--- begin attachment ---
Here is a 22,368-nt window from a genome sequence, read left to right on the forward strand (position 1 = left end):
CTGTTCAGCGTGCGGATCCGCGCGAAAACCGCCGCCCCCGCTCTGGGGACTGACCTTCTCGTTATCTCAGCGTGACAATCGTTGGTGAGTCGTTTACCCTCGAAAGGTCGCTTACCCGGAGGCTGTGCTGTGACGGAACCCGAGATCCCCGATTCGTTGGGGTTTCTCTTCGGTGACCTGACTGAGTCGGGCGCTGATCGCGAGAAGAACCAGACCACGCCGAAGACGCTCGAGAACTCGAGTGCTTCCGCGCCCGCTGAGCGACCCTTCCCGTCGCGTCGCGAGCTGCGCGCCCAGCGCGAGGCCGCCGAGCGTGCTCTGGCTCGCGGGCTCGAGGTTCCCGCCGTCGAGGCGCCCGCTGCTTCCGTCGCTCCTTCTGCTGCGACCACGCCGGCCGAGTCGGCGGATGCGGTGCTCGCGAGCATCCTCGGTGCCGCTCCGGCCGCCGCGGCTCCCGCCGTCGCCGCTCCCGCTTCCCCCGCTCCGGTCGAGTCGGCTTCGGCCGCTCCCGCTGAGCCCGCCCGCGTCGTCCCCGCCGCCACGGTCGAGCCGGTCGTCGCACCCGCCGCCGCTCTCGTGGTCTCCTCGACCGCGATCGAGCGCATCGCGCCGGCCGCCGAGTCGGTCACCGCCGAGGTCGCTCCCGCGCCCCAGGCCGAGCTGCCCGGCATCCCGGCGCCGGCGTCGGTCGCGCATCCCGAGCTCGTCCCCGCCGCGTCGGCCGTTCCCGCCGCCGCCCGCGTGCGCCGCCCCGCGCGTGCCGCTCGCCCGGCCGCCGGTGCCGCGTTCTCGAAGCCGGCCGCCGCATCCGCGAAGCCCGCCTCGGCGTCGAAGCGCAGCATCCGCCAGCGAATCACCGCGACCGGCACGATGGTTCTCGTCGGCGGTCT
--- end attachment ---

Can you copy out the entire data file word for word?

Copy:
Here is a 22,368-nt window from a genome sequence, read left to right on the forward strand (position 1 = left end):
CTGTTCAGCGTGCGGATCCGCGCGAAAACCGCCGCCCCCGCTCTGGGGACTGACCTTCTCGTTATCTCAGCGTGACAATCGTTGGTGAGTCGTTTACCCTCGAAAGGTCGCTTACCCGGAGGCTGTGCTGTGACGGAACCCGAGATCCCCGATTCGTTGGGGTTTCTCTTCGGTGACCTGACTGAGTCGGGCGCTGATCGCGAGAAGAACCAGACCACGCCGAAGACGCTCGAGAACTCGAGTGCTTCCGCGCCCGCTGAGCGACCCTTCCCGTCGCGTCGCGAGCTGCGCGCCCAGCGCGAGGCCGCCGAGCGTGCTCTGGCTCGCGGGCTCGAGGTTCCCGCCGTCGAGGCGCCCGCTGCTTCCGTCGCTCCTTCTGCTGCGACCACGCCGGCCGAGTCGGCGGATGCGGTGCTCGCGAGCATCCTCGGTGCCGCTCCGGCCGCCGCGGCTCCCGCCGTCGCCGCTCCCGCTTCCCCCGCTCCGGTCGAGTCGGCTTCGGCCGCTCCCGCTGAGCCCGCCCGCGTCGTCCCCGCCGCCACGGTCGAGCCGGTCGTCGCACCCGCCGCCGCTCTCGTGGTCTCCTCGACCGCGATCGAGCGCATCGCGCCGGCCGCCGAGTCGGTCACCGCCGAGGTCGCTCCCGCGCCCCAGGCCGAGCTGCCCGGCATCCCGGCGCCGGCGTCGGTCGCGCATCCCGAGCTCGTCCCCGCCGCGTCGGCCGTTCCCGCCGCCGCCCGCGTGCGCCGCCCCGCGCGTGCCGCTCGCCCGGCCGCCGGTGCCGCGTTCTCGAAGCCGGCCGCCGCATCCGCGAAGCCCGCCTCGGCGTCGAAGCGCAGCATCCGCCAGCGAATCACCGCGACCGGCACGATGGTTCTCGTCGGCGGTCT